If your clematis start off well in the garden but then gradually wilt and fade away it is the problem called clematis wilt, and it differs from almost all other wilt diseases of plants in that there is no obvious fungal or bacterial cause. The symptoms are always the same: the plants grow well for two or three years and then simply fold up, with blackening of the shoot tips and dark scars on leaves and stem.
The cause is not fully understood and treatment is difficult to say, but the following routine may help.
– Because a leaf-infecting fungus may be involved, spray with a systemic fungicide as soon as the wilt appears. – Use the same fungicides to drench the soil around the plants.
– Then cut the plants back hard, either to a live bud (if there is one) or right back to ground level. Often plants affected with wilt will regenerate from the base in the following year.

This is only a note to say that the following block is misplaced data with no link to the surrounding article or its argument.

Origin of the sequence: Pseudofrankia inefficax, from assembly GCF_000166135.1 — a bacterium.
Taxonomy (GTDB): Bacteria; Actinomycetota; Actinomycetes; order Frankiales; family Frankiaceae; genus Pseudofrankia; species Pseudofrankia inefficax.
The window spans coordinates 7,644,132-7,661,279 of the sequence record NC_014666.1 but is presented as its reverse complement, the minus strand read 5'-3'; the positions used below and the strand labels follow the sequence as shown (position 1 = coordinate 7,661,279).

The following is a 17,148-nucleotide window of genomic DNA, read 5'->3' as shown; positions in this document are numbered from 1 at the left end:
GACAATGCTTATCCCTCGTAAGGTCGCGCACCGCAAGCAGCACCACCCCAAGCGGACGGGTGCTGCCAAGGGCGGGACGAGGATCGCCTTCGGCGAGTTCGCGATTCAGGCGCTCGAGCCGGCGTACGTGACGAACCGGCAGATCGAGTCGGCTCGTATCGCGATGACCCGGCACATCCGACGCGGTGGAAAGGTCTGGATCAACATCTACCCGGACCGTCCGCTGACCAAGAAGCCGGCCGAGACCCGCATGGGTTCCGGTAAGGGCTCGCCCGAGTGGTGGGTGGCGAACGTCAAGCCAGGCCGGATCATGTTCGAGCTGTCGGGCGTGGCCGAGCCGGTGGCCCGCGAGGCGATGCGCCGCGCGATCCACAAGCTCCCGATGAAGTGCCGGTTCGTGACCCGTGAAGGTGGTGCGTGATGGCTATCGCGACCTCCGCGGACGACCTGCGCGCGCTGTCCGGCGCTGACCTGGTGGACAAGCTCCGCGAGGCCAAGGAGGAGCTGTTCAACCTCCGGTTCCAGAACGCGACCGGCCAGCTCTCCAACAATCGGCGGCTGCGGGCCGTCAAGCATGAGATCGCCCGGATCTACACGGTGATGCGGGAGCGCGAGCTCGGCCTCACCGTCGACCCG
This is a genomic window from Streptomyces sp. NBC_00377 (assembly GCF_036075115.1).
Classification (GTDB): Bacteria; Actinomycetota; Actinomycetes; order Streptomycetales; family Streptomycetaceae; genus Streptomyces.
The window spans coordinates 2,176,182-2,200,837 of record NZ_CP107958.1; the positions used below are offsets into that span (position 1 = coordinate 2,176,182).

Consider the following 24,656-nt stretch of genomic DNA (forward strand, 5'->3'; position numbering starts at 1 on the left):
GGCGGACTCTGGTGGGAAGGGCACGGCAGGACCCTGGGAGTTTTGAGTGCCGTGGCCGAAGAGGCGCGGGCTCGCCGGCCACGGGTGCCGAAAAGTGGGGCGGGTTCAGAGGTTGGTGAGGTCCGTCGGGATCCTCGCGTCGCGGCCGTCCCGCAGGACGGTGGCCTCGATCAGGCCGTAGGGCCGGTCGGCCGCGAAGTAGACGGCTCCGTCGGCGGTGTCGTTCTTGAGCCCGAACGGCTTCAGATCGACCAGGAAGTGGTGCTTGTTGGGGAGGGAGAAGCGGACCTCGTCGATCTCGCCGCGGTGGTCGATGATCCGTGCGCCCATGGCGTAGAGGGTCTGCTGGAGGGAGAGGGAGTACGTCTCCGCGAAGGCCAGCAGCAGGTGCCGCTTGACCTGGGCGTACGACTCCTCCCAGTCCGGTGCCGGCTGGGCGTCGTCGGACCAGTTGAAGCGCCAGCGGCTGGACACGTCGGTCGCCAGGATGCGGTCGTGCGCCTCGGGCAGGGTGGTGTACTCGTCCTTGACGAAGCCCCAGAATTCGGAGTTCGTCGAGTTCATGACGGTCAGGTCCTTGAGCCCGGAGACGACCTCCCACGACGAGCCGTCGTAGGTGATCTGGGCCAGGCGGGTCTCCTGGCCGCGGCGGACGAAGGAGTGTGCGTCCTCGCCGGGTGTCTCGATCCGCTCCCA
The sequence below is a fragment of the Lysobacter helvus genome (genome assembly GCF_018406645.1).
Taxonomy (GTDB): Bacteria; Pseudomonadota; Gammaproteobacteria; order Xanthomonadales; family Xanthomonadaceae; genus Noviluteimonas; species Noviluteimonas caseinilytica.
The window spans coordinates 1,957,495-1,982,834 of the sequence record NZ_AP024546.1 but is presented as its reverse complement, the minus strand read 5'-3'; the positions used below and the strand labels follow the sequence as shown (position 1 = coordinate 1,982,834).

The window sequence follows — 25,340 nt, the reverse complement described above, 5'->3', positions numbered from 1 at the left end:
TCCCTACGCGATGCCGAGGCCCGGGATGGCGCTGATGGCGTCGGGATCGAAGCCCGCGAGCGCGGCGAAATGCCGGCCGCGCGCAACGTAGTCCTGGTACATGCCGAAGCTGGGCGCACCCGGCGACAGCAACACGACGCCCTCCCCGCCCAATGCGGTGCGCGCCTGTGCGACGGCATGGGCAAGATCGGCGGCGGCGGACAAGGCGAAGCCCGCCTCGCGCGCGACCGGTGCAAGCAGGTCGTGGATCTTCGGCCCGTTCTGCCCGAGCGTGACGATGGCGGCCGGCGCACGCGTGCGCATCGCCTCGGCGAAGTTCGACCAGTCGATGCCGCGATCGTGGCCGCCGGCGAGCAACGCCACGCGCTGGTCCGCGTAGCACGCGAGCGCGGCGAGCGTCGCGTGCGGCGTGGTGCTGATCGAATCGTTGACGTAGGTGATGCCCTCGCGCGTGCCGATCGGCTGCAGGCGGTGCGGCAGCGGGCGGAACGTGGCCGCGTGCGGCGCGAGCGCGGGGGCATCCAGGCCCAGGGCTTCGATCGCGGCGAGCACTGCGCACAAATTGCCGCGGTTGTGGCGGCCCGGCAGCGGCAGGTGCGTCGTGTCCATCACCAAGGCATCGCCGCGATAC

If the treatment fails and the plants do not recover, dig them up. If you plan to try another in the same spot, dig out a hole -at least a 3ft cube – and replace the soil with a fresh supply from somewhere else in the garden.
Clematis wilt does not affect any other type of plant, so it will be quite safe to use the soil on beds and borders. Unfortunately, no varieties of clematis are known to be genuinely resistant to the disease although, in some gardens, some fare better than others. The moral, therefore, if you have experienced clematis wilt is to try several different varieties and species when you replant.